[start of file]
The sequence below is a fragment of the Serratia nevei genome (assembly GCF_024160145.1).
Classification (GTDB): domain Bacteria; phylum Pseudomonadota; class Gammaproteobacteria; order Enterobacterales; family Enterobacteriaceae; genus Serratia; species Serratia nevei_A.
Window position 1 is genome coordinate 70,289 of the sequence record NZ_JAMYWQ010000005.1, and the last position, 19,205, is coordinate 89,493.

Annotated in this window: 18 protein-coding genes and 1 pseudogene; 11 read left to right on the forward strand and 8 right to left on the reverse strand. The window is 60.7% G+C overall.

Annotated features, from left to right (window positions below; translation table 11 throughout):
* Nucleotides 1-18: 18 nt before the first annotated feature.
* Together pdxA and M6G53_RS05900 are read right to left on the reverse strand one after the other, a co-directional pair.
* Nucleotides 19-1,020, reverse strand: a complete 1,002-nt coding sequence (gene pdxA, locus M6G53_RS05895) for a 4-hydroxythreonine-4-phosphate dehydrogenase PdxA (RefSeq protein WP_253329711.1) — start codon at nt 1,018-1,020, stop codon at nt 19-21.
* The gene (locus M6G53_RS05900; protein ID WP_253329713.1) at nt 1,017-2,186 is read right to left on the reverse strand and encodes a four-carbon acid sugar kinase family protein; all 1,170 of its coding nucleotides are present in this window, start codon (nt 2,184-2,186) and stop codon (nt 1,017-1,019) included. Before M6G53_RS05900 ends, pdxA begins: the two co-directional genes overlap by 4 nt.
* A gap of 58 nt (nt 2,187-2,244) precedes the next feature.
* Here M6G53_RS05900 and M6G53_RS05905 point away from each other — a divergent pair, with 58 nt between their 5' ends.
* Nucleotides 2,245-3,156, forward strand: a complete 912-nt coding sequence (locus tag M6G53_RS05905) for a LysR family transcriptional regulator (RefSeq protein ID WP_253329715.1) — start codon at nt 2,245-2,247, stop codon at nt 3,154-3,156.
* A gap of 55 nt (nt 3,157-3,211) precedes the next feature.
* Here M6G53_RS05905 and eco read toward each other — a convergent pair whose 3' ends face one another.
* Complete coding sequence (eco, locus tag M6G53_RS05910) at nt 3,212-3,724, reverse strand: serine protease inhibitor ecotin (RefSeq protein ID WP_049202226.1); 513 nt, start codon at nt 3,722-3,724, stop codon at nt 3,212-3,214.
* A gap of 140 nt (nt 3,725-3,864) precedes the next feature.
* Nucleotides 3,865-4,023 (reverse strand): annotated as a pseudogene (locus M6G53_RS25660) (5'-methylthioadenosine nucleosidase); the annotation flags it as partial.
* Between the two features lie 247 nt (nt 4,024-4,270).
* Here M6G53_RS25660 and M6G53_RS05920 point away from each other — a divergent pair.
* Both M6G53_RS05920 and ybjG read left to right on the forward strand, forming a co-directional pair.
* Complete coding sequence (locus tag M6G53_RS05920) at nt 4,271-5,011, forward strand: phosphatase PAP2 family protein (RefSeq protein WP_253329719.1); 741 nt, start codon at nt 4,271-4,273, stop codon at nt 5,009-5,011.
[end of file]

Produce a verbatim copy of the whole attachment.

The sequence below is a fragment of the Serratia nevei genome (assembly GCF_024160145.1).
Classification (GTDB): domain Bacteria; phylum Pseudomonadota; class Gammaproteobacteria; order Enterobacterales; family Enterobacteriaceae; genus Serratia; species Serratia nevei_A.
Window position 1 is genome coordinate 70,289 of the sequence record NZ_JAMYWQ010000005.1, and the last position, 19,205, is coordinate 89,493.

Annotated in this window: 18 protein-coding genes and 1 pseudogene; 11 read left to right on the forward strand and 8 right to left on the reverse strand. The window is 60.7% G+C overall.

Annotated features, from left to right (window positions below; translation table 11 throughout):
* Nucleotides 1-18: 18 nt before the first annotated feature.
* Together pdxA and M6G53_RS05900 are read right to left on the reverse strand one after the other, a co-directional pair.
* Nucleotides 19-1,020, reverse strand: a complete 1,002-nt coding sequence (gene pdxA, locus M6G53_RS05895) for a 4-hydroxythreonine-4-phosphate dehydrogenase PdxA (RefSeq protein WP_253329711.1) — start codon at nt 1,018-1,020, stop codon at nt 19-21.
* The gene (locus M6G53_RS05900; protein ID WP_253329713.1) at nt 1,017-2,186 is read right to left on the reverse strand and encodes a four-carbon acid sugar kinase family protein; all 1,170 of its coding nucleotides are present in this window, start codon (nt 2,184-2,186) and stop codon (nt 1,017-1,019) included. Before M6G53_RS05900 ends, pdxA begins: the two co-directional genes overlap by 4 nt.
* A gap of 58 nt (nt 2,187-2,244) precedes the next feature.
* Here M6G53_RS05900 and M6G53_RS05905 point away from each other — a divergent pair, with 58 nt between their 5' ends.
* Nucleotides 2,245-3,156, forward strand: a complete 912-nt coding sequence (locus tag M6G53_RS05905) for a LysR family transcriptional regulator (RefSeq protein ID WP_253329715.1) — start codon at nt 2,245-2,247, stop codon at nt 3,154-3,156.
* A gap of 55 nt (nt 3,157-3,211) precedes the next feature.
* Here M6G53_RS05905 and eco read toward each other — a convergent pair whose 3' ends face one another.
* Complete coding sequence (eco, locus tag M6G53_RS05910) at nt 3,212-3,724, reverse strand: serine protease inhibitor ecotin (RefSeq protein ID WP_049202226.1); 513 nt, start codon at nt 3,722-3,724, stop codon at nt 3,212-3,214.
* A gap of 140 nt (nt 3,725-3,864) precedes the next feature.
* Nucleotides 3,865-4,023 (reverse strand): annotated as a pseudogene (locus M6G53_RS25660) (5'-methylthioadenosine nucleosidase); the annotation flags it as partial.
* Between the two features lie 247 nt (nt 4,024-4,270).
* Here M6G53_RS25660 and M6G53_RS05920 point away from each other — a divergent pair.
* Both M6G53_RS05920 and ybjG read left to right on the forward strand, forming a co-directional pair.
* Complete coding sequence (locus tag M6G53_RS05920) at nt 4,271-5,011, forward strand: phosphatase PAP2 family protein (RefSeq protein WP_253329719.1); 741 nt, start codon at nt 4,271-4,273, stop codon at nt 5,009-5,011.